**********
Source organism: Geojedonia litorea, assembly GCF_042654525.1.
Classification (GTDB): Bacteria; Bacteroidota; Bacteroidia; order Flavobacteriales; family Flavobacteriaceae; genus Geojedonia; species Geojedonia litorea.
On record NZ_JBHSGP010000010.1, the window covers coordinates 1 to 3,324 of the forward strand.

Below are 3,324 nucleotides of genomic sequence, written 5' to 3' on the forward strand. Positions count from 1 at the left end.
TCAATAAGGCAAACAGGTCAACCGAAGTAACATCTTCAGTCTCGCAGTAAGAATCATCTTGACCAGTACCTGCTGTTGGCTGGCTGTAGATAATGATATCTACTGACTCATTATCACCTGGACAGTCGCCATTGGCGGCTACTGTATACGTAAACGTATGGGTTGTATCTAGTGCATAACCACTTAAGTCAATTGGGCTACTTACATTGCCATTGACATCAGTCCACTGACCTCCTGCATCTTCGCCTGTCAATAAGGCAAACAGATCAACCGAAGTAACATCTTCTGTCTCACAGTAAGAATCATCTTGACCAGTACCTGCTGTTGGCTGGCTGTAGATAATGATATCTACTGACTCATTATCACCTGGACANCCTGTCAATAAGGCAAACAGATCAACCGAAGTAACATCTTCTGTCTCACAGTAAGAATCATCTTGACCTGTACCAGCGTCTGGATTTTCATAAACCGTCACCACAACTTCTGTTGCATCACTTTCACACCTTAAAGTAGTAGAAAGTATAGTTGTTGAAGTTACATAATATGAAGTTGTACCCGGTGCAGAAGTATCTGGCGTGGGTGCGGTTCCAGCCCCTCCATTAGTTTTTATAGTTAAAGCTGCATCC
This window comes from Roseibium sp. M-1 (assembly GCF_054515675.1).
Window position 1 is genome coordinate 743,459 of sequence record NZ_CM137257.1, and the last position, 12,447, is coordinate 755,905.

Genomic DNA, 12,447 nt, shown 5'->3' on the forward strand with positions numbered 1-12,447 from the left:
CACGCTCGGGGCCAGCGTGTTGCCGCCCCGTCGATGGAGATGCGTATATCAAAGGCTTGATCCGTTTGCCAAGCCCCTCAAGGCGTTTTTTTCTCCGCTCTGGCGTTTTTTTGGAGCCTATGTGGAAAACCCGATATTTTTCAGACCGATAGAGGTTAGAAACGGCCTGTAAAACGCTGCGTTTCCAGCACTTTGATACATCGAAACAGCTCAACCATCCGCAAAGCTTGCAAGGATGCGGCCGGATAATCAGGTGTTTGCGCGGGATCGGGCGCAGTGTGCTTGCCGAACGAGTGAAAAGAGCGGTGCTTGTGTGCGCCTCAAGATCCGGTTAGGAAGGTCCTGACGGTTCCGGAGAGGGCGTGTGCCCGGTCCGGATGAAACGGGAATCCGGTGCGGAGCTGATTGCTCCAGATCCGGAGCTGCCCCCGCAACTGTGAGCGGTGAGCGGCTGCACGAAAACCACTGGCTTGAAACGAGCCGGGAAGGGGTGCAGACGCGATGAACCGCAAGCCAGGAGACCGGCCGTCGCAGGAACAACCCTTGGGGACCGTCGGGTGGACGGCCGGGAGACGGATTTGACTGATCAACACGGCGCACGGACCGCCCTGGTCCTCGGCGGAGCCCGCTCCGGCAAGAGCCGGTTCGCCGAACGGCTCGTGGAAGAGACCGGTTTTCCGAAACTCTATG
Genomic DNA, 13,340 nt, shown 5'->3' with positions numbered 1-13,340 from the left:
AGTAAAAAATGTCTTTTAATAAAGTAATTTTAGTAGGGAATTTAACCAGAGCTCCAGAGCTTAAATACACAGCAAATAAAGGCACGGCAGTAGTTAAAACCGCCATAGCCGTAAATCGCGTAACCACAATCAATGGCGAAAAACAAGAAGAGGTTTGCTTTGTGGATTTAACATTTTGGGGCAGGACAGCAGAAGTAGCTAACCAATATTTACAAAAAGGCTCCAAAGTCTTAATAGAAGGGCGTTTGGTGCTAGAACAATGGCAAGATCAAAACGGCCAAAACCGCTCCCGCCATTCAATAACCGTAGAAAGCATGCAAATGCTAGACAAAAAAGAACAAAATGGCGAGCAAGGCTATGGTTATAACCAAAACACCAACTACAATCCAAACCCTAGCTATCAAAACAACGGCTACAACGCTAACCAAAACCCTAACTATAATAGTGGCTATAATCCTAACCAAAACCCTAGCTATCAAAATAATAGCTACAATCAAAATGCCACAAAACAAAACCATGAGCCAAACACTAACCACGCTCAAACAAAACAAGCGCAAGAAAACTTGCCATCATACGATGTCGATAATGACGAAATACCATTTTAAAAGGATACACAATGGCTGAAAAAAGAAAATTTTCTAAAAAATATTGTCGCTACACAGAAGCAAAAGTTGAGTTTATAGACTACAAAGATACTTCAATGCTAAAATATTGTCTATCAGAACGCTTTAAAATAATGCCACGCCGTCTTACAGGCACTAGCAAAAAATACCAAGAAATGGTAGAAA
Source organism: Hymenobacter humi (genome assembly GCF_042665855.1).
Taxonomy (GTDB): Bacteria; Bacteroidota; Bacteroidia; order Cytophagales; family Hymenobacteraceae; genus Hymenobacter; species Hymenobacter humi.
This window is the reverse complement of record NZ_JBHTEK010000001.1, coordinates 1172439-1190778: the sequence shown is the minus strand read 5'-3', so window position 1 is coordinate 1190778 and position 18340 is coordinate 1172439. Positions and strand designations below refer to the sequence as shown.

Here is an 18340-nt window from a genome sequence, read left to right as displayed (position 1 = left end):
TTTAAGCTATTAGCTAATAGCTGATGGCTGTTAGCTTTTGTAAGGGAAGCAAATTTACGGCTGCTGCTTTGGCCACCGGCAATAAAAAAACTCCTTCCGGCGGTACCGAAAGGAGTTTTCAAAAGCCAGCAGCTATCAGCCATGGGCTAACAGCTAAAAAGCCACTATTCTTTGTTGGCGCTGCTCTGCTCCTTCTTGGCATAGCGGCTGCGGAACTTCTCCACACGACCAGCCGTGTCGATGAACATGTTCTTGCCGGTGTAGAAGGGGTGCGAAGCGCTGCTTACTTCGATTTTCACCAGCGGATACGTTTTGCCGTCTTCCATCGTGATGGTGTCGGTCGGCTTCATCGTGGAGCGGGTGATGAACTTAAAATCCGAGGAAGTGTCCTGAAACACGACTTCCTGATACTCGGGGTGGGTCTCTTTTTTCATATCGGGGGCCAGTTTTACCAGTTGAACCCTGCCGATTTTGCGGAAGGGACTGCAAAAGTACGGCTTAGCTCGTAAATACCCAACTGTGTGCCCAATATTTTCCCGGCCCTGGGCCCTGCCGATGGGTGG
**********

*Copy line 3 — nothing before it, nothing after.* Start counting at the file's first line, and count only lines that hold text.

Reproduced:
On record NZ_JBHSGP010000010.1, the window covers coordinates 1 to 3,324 of the forward strand.